The formula does not include, but expressly excludes, restriction of the concept to any special order of life. The Alga or the Fungus is an organism as truly as the Oak or the Orchid ; the Amoeba as truly as the Elephant or Man. The radical ideas in the concept " organism " are interrelation and interdependence of parts, in accordance with principles of immanent economy to which all the parts and the composed whole are subject. Wherever those relations are found, the use of the generic term is appropriate. Assertion that the series "vegetable organism," "animal organism," may be extended by addition of the term " social organism," no more involves the assertion that society is an animal, than
( 89) the previous series implies that animals are vegetables. The proposition means, most abstractly, that there are, in society, certain principles of coherence, which bind society into a unity that constitutes a distinct order of organism.
The enlarged concept " organism," which omits traits peculiar to vegetable or animal organisms, and contains only relationships common to these and also to societies of human beings, has been most clearly described by Mr. J. S. Mackenzie in the following formula: "A whole whose parts are intrinsically related to it, which develops from within, and has reference to an end which is involved in its own nature."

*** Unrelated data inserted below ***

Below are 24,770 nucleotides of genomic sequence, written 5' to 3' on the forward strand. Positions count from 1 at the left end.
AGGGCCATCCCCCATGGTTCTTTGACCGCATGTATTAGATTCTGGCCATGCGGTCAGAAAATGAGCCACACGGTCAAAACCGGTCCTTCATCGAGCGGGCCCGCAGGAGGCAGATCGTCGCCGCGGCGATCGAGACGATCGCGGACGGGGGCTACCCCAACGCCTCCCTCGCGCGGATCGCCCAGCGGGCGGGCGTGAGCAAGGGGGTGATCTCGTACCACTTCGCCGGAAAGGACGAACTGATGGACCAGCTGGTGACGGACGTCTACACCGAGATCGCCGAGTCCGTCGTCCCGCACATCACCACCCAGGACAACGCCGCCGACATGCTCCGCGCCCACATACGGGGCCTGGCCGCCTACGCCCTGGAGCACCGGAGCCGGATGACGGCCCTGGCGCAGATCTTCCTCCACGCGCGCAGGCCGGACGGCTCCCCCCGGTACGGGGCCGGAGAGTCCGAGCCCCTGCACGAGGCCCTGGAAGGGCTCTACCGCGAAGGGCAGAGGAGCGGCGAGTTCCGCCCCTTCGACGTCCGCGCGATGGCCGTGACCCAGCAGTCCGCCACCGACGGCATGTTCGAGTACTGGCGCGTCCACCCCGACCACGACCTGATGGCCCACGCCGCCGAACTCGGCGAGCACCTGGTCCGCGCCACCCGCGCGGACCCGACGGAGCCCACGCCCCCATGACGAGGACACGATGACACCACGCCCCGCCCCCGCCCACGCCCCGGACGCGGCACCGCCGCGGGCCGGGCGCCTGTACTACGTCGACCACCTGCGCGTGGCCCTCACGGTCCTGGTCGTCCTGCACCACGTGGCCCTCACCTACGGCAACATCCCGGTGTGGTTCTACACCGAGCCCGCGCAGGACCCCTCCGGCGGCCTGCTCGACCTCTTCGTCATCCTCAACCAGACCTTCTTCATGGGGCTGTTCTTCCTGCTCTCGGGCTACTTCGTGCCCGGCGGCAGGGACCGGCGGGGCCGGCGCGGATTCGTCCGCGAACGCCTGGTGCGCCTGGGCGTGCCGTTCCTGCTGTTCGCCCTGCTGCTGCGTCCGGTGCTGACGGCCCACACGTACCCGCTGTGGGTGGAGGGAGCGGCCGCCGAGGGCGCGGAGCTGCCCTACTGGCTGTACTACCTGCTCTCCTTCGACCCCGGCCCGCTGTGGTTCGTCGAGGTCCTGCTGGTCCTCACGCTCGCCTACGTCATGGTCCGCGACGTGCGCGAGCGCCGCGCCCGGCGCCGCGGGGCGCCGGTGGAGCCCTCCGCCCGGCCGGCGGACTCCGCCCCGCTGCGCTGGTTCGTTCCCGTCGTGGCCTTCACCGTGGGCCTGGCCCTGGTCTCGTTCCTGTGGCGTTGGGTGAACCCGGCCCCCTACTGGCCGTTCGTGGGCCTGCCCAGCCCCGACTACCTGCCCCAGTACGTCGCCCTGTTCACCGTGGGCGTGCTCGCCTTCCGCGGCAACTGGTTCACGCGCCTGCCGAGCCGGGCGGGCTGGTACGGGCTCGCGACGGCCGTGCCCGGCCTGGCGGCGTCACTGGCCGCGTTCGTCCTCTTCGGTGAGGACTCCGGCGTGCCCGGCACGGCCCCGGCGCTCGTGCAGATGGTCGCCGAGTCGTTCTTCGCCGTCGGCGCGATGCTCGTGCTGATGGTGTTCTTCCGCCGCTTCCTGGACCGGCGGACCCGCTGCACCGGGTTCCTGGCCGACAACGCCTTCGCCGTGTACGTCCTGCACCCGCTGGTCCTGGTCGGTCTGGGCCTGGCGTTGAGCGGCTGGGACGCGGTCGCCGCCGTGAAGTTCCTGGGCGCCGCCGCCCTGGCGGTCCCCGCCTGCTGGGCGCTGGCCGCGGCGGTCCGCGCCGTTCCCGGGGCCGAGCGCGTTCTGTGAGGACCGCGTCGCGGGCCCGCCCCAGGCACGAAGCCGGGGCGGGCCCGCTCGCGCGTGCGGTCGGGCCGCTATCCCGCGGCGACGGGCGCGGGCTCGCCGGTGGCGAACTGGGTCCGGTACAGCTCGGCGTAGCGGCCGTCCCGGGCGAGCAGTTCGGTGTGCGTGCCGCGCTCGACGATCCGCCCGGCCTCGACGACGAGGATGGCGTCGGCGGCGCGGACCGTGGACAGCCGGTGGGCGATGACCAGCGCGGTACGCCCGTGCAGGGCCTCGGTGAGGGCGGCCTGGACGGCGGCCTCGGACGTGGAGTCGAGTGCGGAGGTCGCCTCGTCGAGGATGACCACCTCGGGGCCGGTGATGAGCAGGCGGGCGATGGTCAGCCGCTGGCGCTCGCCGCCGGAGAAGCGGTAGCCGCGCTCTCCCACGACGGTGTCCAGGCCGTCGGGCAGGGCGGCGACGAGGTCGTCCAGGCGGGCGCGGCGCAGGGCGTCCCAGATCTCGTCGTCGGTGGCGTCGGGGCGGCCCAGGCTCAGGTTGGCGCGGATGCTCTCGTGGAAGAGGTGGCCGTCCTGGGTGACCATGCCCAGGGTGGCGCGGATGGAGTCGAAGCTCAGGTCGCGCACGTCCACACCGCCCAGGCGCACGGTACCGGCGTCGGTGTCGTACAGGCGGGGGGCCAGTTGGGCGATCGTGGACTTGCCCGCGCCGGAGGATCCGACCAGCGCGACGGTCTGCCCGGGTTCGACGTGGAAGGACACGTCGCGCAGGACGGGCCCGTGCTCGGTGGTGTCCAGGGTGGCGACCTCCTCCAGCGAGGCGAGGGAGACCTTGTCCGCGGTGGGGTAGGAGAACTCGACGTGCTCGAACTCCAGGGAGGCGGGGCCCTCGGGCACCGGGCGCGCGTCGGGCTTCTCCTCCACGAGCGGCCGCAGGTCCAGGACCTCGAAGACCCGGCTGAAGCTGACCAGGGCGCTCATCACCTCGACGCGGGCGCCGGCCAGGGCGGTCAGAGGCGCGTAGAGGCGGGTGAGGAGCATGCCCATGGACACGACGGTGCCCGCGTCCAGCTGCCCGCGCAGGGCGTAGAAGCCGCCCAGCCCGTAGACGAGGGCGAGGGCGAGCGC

Discovery that these traits actually inhere in human society, and that human personality develops partly in contributing to the integration of such a unity, partly through adaptation to the conditions of that unity, is the initial step in modern Social Philosophy.